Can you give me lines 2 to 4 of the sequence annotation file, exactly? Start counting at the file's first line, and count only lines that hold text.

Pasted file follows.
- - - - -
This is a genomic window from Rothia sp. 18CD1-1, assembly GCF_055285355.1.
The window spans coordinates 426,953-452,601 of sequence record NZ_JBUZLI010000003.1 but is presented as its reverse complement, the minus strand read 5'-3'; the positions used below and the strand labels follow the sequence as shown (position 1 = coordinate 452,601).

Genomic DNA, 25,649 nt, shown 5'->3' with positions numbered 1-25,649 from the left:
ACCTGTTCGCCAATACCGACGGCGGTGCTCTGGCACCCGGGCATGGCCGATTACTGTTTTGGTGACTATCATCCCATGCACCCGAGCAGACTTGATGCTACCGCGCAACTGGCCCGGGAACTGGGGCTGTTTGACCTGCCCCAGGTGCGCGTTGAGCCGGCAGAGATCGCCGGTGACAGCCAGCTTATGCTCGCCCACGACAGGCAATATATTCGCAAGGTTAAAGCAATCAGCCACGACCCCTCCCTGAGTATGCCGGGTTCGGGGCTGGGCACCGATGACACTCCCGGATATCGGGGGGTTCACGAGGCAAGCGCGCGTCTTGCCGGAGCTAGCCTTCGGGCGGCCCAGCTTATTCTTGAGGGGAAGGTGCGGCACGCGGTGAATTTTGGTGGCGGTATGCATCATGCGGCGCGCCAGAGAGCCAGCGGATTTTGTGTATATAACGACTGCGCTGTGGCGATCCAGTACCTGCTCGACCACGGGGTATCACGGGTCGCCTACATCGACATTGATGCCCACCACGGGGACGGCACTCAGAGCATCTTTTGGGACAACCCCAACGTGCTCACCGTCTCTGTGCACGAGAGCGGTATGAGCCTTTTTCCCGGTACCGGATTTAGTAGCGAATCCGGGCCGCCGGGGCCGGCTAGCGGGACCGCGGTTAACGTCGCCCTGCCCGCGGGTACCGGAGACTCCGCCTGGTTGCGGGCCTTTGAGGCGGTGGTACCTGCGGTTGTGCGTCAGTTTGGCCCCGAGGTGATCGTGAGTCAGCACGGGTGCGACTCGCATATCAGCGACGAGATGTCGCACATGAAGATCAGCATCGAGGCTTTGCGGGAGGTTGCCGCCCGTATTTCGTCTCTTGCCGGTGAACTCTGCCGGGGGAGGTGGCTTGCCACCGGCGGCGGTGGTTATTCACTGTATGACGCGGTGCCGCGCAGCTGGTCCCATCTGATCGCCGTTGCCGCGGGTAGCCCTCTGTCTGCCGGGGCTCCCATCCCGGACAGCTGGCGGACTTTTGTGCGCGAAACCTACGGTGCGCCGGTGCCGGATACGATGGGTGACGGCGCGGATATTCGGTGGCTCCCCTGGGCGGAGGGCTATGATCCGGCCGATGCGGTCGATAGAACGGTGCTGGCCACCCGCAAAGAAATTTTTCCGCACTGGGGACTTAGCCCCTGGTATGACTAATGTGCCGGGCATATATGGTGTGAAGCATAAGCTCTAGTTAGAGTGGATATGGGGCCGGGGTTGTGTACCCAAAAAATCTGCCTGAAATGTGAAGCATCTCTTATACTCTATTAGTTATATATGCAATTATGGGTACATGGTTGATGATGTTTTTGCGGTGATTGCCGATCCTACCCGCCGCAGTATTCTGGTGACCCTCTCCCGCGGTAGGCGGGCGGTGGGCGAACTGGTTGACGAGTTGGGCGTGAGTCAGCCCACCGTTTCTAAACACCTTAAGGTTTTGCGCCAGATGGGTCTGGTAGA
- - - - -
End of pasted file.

The window spans coordinates 426,953-452,601 of sequence record NZ_JBUZLI010000003.1 but is presented as its reverse complement, the minus strand read 5'-3'; the positions used below and the strand labels follow the sequence as shown (position 1 = coordinate 452,601).

Genomic DNA, 25,649 nt, shown 5'->3' with positions numbered 1-25,649 from the left:
ACCTGTTCGCCAATACCGACGGCGGTGCTCTGGCACCCGGGCATGGCCGATTACTGTTTTGGTGACTATCATCCCATGCACCCGAGCAGACTTGATGCTACCGCGCAACTGGCCCGGGAACTGGGGCTGTTTGACCTGCCCCAGGTGCGCGTTGAGCCGGCAGAGATCGCCGGTGACAGCCAGCTTATGCTCGCCCACGACAGGCAATATATTCGCAAGGTTAAAGCAATCAGCCACGACCCCTCCCTGAGTATGCCGGGTTCGGGGCTGGGCACCGATGACACTCCCGGATATCGGGGGGTTCACGAGGCAAGCGCGCGTCTTGCCGGAGCTAGCCTTCGGGCGGCCCAGCTTATTCTTGAGGGGAAGGTGCGGCACGCGGTGAATTTTGGTGGCGGTATGCATCATGCGGCGCGCCAGAGAGCCAGCGGATTTTGTGTATATAACGACTGCGCTGTGGCGATCCAGTACCTGCTCGACCACGGGGTATCACGGGTCGCCTACATCGACATTGATGCCCACCACGGGGACGGCACTCAGAGCATCTTTTGGGACAACCCCAACGTGCTCACCGTCTCTGTGCACGAGAGCGGTATGAGCCTTTTTCCCGGTACCGGATTTAGTAGCGAATCCGGGCCGCCGGGGCCGGCTAGCGGGACCGCGGTTAACGTCGCCCTGCCCGCGGGTACCGGAGACTCCGCCTGGTTGCGGGCCTTTGAGGCGGTGGTACCTGCGGTTGTGCGTCAGTTTGGCCCCGAGGTGATCGTGAGTCAGCACGGGTGCGACTCGCATATCAGCGACGAGATGTCGCACATGAAGATCAGCATCGAGGCTTTGCGGGAGGTTGCCGCCCGTATTTCGTCTCTTGCCGGTGAACTCTGCCGGGGGAGGTGGCTTGCCACCGGCGGCGGTGGTTATTCACTGTATGACGCGGTGCCGCGCAGCTGGTCCCATCTGATCGCCGTTGCCGCGGGTAGCCCTCTGTCTGCCGGGGCTCCCATCCCGGACAGCTGGCGGACTTTTGTGCGCGAAACCTACGGTGCGCCGGTGCCGGATACGATGGGTGACGGCGCGGATATTCGGTGGCTCCCCTGGGCGGAGGGCTATGATCCGGCCGATGCGGTCGATAGAACGGTGCTGGCCACCCGCAAAGAAATTTTTCCGCACTGGGGACTTAGCCCCTGGTATGACTAATGTGCCGGGCATATATGGTGTGAAGCATAAGCTCTAGTTAGAGTGGATATGGGGCCGGGGTTGTGTACCCAAAAAATCTGCCTGAAATGTGAAGCATCTCTTATACTCTATTAGTTATATATGCAATTATGGGTACATGGTTGATGATGTTTTTGCGGTGATTGCCGATCCTACCCGCCGCAGTATTCTGGTGACCCTCTCCCGCGGTAGGCGGGCGGTGGGCGAACTGGTTGACGAGTTGGGCGTGAGTCAGCCCACCGTTTCTAAACACCTTAAGGTTTTGCGCCAGATGGGTCTGGTAGA